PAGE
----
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Between the Lines: Megan Abbott

Finding Darkness in Bright, Shiny Places


you will know meBy Nancy Bilyeau

A video went viral after the London Olympics, taken of the parents of American gymnast Aly Raisman as they watched her compete on the uneven bars. The couple flinched, drew together and leaned back as one, fixated on their daughter. Although sitting in the spectators’ area, the gymnast’s parents seemed to move as she moved, utterly unaware of how they might appear.

Reaction to the video on the Internet was amused, scornful, and appalled. How could it be healthy for parents to be that identified with their daughter?

Novelist Megan Abbott had an altogether different response. Could she explore the world of female competitive gymnastics—specifically, the family of the gymnast—in her next novel of suspense? The answer to that question is YOU WILL KNOW ME. In the novel, the tensions of a close suburban family, devoted to the high-stakes training of talented teenage Devon Knox, explode after a sudden death in their gymnast community. Devon’s mother, Katie, finds her life unraveling as she realizes not only her daughter (on an Olympics track) but also her obsessed-with-greatness husband are becoming unknowable to her.

“I’ve always been interested in the families of prodigies and how the power circulates,” Abbott says.  “With parents of teenagers, there’s the moment when you realize there are things about them you will never know.” If that child is the focus of the family because of an exceptional talent, then it becomes even more difficult to maintain control.

Abbott’s work has won critical acclaim for her stylish prose, descriptive power and complex characterizations: “Crushed cocktail parasols gathered on the sills and crumpled leis collected in the corners like parade remnants catching on her feet, heels too high, too narrow, and she found Devon in the restroom, washing her face, washing all the performance makeup away. Turning to her mother, she looked oddly blank.”

Each novel takes Abbott at least a year to draft.  “I work on pacing the most,” she says. “Character has always been the place I begin, my anchor, but suspense comes in the later drafts, in rewriting. With immense help from my agent Dan Conaway and my editor Reagan Arthur. It’s very hard to read your own work for the hundredth time and understand how suspense operates. I count on them!”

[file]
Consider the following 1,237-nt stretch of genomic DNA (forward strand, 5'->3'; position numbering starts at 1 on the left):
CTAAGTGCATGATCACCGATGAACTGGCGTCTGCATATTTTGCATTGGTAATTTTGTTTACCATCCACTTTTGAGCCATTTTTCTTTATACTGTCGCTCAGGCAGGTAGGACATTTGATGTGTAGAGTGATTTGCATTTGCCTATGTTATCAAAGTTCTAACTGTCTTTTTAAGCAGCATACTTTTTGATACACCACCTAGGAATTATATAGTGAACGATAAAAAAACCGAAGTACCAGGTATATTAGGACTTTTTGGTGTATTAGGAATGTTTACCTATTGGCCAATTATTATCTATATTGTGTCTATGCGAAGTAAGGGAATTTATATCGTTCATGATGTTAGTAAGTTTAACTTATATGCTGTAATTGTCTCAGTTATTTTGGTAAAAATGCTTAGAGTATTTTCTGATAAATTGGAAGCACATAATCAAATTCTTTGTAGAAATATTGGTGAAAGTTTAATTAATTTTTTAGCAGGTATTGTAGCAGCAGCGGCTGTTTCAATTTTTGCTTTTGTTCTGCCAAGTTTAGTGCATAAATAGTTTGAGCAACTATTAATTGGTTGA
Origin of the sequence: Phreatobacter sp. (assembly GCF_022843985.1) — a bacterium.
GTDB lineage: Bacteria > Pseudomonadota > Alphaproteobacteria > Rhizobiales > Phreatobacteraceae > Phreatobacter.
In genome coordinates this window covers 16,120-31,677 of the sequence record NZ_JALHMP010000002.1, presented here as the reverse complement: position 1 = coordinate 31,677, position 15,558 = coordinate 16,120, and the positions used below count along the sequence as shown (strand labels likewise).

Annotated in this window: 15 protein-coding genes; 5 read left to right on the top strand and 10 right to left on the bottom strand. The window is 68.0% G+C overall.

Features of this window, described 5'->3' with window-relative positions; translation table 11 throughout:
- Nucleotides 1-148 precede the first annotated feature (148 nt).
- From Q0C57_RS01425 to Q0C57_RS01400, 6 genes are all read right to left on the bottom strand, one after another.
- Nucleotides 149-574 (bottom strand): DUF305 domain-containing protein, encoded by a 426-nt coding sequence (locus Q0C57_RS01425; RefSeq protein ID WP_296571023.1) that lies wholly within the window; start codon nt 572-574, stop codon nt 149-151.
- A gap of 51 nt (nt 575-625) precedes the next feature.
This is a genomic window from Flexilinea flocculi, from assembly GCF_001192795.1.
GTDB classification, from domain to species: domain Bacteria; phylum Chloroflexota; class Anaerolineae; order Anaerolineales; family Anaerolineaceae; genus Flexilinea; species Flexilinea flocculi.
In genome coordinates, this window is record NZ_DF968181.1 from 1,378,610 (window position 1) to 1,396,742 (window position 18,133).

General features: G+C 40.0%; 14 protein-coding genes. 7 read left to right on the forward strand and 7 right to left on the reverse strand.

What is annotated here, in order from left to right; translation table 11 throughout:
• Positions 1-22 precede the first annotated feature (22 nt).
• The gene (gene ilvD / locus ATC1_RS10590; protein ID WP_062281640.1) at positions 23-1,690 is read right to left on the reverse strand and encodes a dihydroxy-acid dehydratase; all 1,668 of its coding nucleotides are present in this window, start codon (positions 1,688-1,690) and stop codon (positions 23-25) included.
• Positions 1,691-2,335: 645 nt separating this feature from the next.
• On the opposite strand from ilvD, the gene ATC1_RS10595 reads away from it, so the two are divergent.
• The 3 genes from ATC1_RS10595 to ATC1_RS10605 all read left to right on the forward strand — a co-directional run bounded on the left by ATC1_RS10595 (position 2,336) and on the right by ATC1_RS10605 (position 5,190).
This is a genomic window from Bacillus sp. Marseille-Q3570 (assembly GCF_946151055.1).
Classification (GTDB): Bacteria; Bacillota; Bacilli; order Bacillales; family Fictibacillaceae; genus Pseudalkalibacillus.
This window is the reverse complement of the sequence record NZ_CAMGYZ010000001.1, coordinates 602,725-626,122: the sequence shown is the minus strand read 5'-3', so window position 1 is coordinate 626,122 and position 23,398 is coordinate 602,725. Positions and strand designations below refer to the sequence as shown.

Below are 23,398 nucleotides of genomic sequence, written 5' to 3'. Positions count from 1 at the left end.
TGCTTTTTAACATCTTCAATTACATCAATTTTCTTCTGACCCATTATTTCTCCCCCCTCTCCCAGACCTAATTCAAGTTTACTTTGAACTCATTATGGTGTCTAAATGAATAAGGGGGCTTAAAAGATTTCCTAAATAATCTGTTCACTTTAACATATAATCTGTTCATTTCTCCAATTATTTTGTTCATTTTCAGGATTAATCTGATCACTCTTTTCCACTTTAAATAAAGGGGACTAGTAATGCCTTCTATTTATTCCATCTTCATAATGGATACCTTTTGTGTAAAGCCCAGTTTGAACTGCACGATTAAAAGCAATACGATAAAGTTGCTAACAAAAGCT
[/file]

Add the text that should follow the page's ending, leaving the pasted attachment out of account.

Abbott, not an athlete as a child, grew up in a bookish Michigan family. Yet she remembers her entire family revolving around her brother’s baseball games for a time and drew on that dynamic in creating the fourth member of the Knox family, Devon’s younger brother Drew, more interested in science than balance beams. He is the one who sees things perhaps the most clearly in the entire family—and becomes a figure of poignant tragedy.

In her first books, Abbott’s focus was on crime and noir. Two of them reference notorious crimes. The Song Is You is based on the disappearance of Jean Spangler in 1949, and Bury Me Deep on the 1931 case of Winnie Ruth Judd, who is known as  “the Trunk Murderess.” She is also the author of a nonfiction book, The Street Was Mine: White Masculinity in Hardboiled Fiction and Film Noir, and the editor of A Hell of a Woman, an anthology of female crime fiction.

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Africa Scene: Michéle Rowe by Michael Sears

Finding the Psychological Truths

Hour of Darkness - Michele Rowe - HR (1)By Michael Sears

Michéle Rowe is an author, script writer and story originator for film and television with a big reputation and a string of prizes to her name, as well as nominations for an Oscar for Best Documentary and an International Emmy award.  When she turned her hand to writing crime fiction, she was equally successful.  In 2011 she won the UK Crime Writers Association’s Debut Dagger, and in 2013 her debut novel, What Hidden Lies, was published in South Africa to critical acclaim (and later in North America and Germany).  It’s the first book in a trilogy featuring the continuing main characters.  The second novel, HOUR OF DARKNESS, was recently released by Penguin Random House South Africa.

HOUR OF DARKNESS has an intriguing premise: while we’re all doing the right thing by switching off our lights for Earth Hour, that darkness gives criminals the opportunity to strike. Annette Petroussis, mother of three young children, is attacked in her home in Cape Town by two armed robbers.  They are obviously amateurs, but that only heightens our fear for Annette’s life.  The outcome is quite unexpected. Was this always part of the plan for the book or did it develop with the story? 

I don’t plan much before I begin writing, rather everything flows from my characters’ inner worlds. Their responses and choices are largely determined by past experiences. I am as much interested in the power dynamic between the characters, their backgrounds, the motive, and the circumstances that lead up to the crime, as in the incident itself.

In HOUR OF DARKNESS Annette has to override the biological imperative to protect her young and try to rationally weigh up the best chance of survival for her family. I wanted to write about a crime that was chaotic and poorly executed, where the perpetrators were as fearful and reactive as the victim. These violent incidents have a kind of inner logic, if you can follow it, and I think the outcome of the home invasion in HOUR OF DARKNESS has a kind of psychological truth. Another subject that interests me is the unintended intimacy that can spring up between a perpetrator and victim, the way hidden power structures underlying human interaction are laid bare in these extreme situations.